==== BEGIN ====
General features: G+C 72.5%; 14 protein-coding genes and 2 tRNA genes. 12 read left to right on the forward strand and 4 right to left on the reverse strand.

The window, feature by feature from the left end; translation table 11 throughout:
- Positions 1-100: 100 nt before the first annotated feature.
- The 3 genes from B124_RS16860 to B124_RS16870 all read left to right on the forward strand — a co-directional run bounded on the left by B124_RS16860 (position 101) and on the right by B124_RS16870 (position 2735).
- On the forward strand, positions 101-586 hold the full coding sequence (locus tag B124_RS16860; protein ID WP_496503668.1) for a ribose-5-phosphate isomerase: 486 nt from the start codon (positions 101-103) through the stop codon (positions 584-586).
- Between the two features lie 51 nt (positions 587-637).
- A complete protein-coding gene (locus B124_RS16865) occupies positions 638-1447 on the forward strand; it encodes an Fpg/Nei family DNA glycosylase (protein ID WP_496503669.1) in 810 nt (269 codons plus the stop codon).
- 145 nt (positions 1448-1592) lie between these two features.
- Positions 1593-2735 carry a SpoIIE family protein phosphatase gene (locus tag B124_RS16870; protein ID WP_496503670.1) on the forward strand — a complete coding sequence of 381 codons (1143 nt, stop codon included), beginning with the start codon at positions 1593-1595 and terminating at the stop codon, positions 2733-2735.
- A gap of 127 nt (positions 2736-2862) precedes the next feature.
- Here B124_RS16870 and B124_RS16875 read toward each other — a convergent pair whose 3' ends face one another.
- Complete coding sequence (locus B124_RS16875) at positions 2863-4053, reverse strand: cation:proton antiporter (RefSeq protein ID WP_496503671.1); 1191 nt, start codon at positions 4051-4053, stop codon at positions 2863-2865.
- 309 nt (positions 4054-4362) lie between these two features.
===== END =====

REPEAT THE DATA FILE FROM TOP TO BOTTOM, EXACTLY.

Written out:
General features: G+C 72.5%; 14 protein-coding genes and 2 tRNA genes. 12 read left to right on the forward strand and 4 right to left on the reverse strand.

The window, feature by feature from the left end; translation table 11 throughout:
- Positions 1-100: 100 nt before the first annotated feature.
- The 3 genes from B124_RS16860 to B124_RS16870 all read left to right on the forward strand — a co-directional run bounded on the left by B124_RS16860 (position 101) and on the right by B124_RS16870 (position 2735).
- On the forward strand, positions 101-586 hold the full coding sequence (locus tag B124_RS16860; protein ID WP_496503668.1) for a ribose-5-phosphate isomerase: 486 nt from the start codon (positions 101-103) through the stop codon (positions 584-586).
- Between the two features lie 51 nt (positions 587-637).
- A complete protein-coding gene (locus B124_RS16865) occupies positions 638-1447 on the forward strand; it encodes an Fpg/Nei family DNA glycosylase (protein ID WP_496503669.1) in 810 nt (269 codons plus the stop codon).
- 145 nt (positions 1448-1592) lie between these two features.
- Positions 1593-2735 carry a SpoIIE family protein phosphatase gene (locus tag B124_RS16870; protein ID WP_496503670.1) on the forward strand — a complete coding sequence of 381 codons (1143 nt, stop codon included), beginning with the start codon at positions 1593-1595 and terminating at the stop codon, positions 2733-2735.
- A gap of 127 nt (positions 2736-2862) precedes the next feature.
- Here B124_RS16870 and B124_RS16875 read toward each other — a convergent pair whose 3' ends face one another.
- Complete coding sequence (locus B124_RS16875) at positions 2863-4053, reverse strand: cation:proton antiporter (RefSeq protein ID WP_496503671.1); 1191 nt, start codon at positions 4051-4053, stop codon at positions 2863-2865.
- 309 nt (positions 4054-4362) lie between these two features.